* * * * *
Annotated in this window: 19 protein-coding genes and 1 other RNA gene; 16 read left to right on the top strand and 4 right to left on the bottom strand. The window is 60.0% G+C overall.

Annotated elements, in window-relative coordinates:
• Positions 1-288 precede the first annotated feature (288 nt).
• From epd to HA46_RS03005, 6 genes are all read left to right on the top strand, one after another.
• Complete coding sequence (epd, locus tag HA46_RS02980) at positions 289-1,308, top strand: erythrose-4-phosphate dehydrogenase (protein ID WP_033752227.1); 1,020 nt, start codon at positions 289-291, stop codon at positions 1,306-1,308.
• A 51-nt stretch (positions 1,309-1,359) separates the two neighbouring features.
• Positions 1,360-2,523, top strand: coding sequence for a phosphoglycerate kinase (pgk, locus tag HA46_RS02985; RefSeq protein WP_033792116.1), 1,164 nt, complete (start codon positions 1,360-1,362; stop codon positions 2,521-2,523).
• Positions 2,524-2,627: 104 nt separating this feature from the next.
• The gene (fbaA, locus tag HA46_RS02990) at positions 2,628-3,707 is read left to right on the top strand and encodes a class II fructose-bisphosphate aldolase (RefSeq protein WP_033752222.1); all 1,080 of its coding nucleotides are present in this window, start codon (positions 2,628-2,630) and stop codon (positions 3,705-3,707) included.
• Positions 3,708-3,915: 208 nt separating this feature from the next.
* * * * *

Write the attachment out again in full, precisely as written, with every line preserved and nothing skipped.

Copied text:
Annotated in this window: 19 protein-coding genes and 1 other RNA gene; 16 read left to right on the top strand and 4 right to left on the bottom strand. The window is 60.0% G+C overall.

Annotated elements, in window-relative coordinates:
• Positions 1-288 precede the first annotated feature (288 nt).
• From epd to HA46_RS03005, 6 genes are all read left to right on the top strand, one after another.
• Complete coding sequence (epd, locus tag HA46_RS02980) at positions 289-1,308, top strand: erythrose-4-phosphate dehydrogenase (protein ID WP_033752227.1); 1,020 nt, start codon at positions 289-291, stop codon at positions 1,306-1,308.
• A 51-nt stretch (positions 1,309-1,359) separates the two neighbouring features.
• Positions 1,360-2,523, top strand: coding sequence for a phosphoglycerate kinase (pgk, locus tag HA46_RS02985; RefSeq protein WP_033792116.1), 1,164 nt, complete (start codon positions 1,360-1,362; stop codon positions 2,521-2,523).
• Positions 2,524-2,627: 104 nt separating this feature from the next.
• The gene (fbaA, locus tag HA46_RS02990) at positions 2,628-3,707 is read left to right on the top strand and encodes a class II fructose-bisphosphate aldolase (RefSeq protein WP_033752222.1); all 1,080 of its coding nucleotides are present in this window, start codon (positions 2,628-2,630) and stop codon (positions 3,705-3,707) included.
• Positions 3,708-3,915: 208 nt separating this feature from the next.